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The Secret To Making Your Resolutions Work This Year

The Secret To Making Your Resolutions Work This Year

How’s your progress in achieving your resolutions so far? If you’re kind of stuck, here’s the secret to making your resolutions work.

The secret to making resolutions that actually work is also the secret to making a hit movie. So let me teach you how to make a hit movie.

At the start, our hero lives their ordinary life. We wouldn’t care to watch that for long, but fortunately all good stories push our hero through a door.

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    The door is something irreversible; once you walk through, you can never go back. For the Matrix, it’s Neo choosing the red pill. For Gravity, it’s having your shuttle sliced to ribbons. In Shawshank Redemption, an innocent man is sentenced to life.

    The door is where the story begins. It puts our hero on a path they cannot escape, and the tension compels us to watch.

    Near the end of the story, our hero must pass through a second door. Again, the door is one-way. But this door demands a resolution. To pass through it guarantees a conclusion, whatever that may be. Our hero must fight their nemesis to the death, or chase their love to the airport, or stand before disapproving parents and dance for their hopes and dreams.

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    door2

      It’s the formula of nearly every story ever told, because it works. Once you pass through a door, you can never go back.

      way

        Now let me tell you what isn’t a good movie.

        Our unhappy hero wakes up one late December morning and stares at the mirror. “Oh god” he sighs, at his portly reflection. “In the new year, I swear – I’m going to lose weight!”

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        And then he updates his Facebook status, buys a copy of Runners World, and goes to the gym three times. The End.

        fat

          If you want to make a resolution – a real resolution – you’re gonna have to walk through a door. The smart, resolute part of yourself might be in control now, but you know that’s not who will stop you. The lazy, stupid, reflexive part of yourself will be in control later, when the air is cold and you feel sort-of-ill-ish-I-think, and if you haven’t got something to drag that screaming brat out of bed you will fail.

          You do this already, by the way. School, for example, is a door you can’t well choose not to pass through, which is why you attended it so successfully. Your job works in the same way, as does marriage and children. Doors are irreversible and non-optional, and our society is predicated on them.

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          So you really want to start your own business? Try quitting your job; that’ll take care of motivation. Want to lose weight? Sign up for a marathon in 9 months in an exciting foreign country, and book the non-refundable flights now. Or if that’s more than you can handle, start a scheduled team activity where if someone misses out, it hurts the others. Guilt will carry you when willpower fails.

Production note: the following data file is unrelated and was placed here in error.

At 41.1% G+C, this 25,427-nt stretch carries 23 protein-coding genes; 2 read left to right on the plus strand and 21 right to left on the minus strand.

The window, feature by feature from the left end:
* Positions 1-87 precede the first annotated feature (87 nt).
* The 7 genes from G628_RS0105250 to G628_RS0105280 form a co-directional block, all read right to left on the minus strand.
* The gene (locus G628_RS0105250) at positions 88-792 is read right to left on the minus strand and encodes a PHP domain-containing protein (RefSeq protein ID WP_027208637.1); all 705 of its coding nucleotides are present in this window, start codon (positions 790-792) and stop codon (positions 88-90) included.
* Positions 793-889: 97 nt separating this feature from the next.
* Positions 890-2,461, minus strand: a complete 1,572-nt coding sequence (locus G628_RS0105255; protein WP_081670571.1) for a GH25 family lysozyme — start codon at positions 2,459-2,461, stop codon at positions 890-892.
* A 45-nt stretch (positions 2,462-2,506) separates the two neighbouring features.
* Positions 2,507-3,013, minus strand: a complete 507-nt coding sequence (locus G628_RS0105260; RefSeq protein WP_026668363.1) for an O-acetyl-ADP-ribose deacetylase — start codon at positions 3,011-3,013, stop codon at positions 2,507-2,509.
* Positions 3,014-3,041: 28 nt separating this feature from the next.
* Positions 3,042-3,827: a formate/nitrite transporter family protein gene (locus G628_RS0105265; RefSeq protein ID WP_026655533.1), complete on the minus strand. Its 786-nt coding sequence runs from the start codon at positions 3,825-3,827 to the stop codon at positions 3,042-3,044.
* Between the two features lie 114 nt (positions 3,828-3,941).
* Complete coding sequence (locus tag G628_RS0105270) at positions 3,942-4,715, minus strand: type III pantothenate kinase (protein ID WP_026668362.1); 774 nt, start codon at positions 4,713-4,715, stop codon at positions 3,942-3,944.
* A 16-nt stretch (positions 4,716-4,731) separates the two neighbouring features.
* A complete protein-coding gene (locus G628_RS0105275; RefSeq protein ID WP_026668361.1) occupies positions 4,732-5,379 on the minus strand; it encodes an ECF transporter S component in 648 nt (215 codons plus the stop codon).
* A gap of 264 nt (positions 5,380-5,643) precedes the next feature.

Don’t jump on Facebook to announce your new resolution. It gives you a short term ego buzz now (“Look at me! I’m so awesome!”) but does zip to regulate your behaviour (few friends will remember your promise, or be so crude as to call you on it). By all means involve friends, but make your pressures real.

          Most of all, don’t make the mistake of thinking wishful words alone will get you there. Nearly everyone fails their new year’s resolutions, which should be about as surprising as learning that the words “avada kedavra” don’t actually kill people. Just saying words doesn’t make a thing happen. Walk through a door instead.

          Oliver Emberton is an entrepreneur, writer, programmer and artist who writes about life and how to make the most of it.

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          Anna Chui

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          Last Updated on August 16, 2018

          16 Productivity Secrets of Highly Successful People Revealed

          16 Productivity Secrets of Highly Successful People Revealed

          The same old motivational secrets don’t really motivate you after you’ve read them for the tenth time, do they?

          How about a unique spin on things?

          These 16 productivity secrets of successful people will make you reevaluate your approach to your home, work, and creative lives. Learn from these highly successful people, turn these little things they do into your daily habits and you’ll get closer to success.

          1. Empty your mind.

          It sounds counterproductive, doesn’t it?

          Emptying your mind when you have so much to remember seems like you’re just begging to forget something. Instead, this gives you a clean slate so you’re not still thinking about last week’s tasks.

          Clear your mind and then start thinking only about what you need to do immediately, and then today. Tasks that need to be accomplished later in the week can wait.

          Here’s a guide to help you empty your mind and think sharper:

          How to Declutter Your Mind to Sharpen Your Brain and Fall Asleep Faster

          2. Keep certain days clear.

          Some companies are scheduling “No Meeting Wednesdays,” which means, funnily enough, that no one can hold a meeting on a Wednesday. This gives workers a full day to work on their own tasks, without getting sidetracked by other duties or pointless meetings.

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          This can work in your personal life too, for example if you need to restrict Facebook access or limit phone calls.

          3. Prioritize your work.

          Don’t think every task is created equal! Some tasks aren’t as important as others, or might take less time.

          Try to sort your tasks every day and see what can be done quickly and efficiently. Get these out of the way so you have more free time and brain power to focus on what is more important.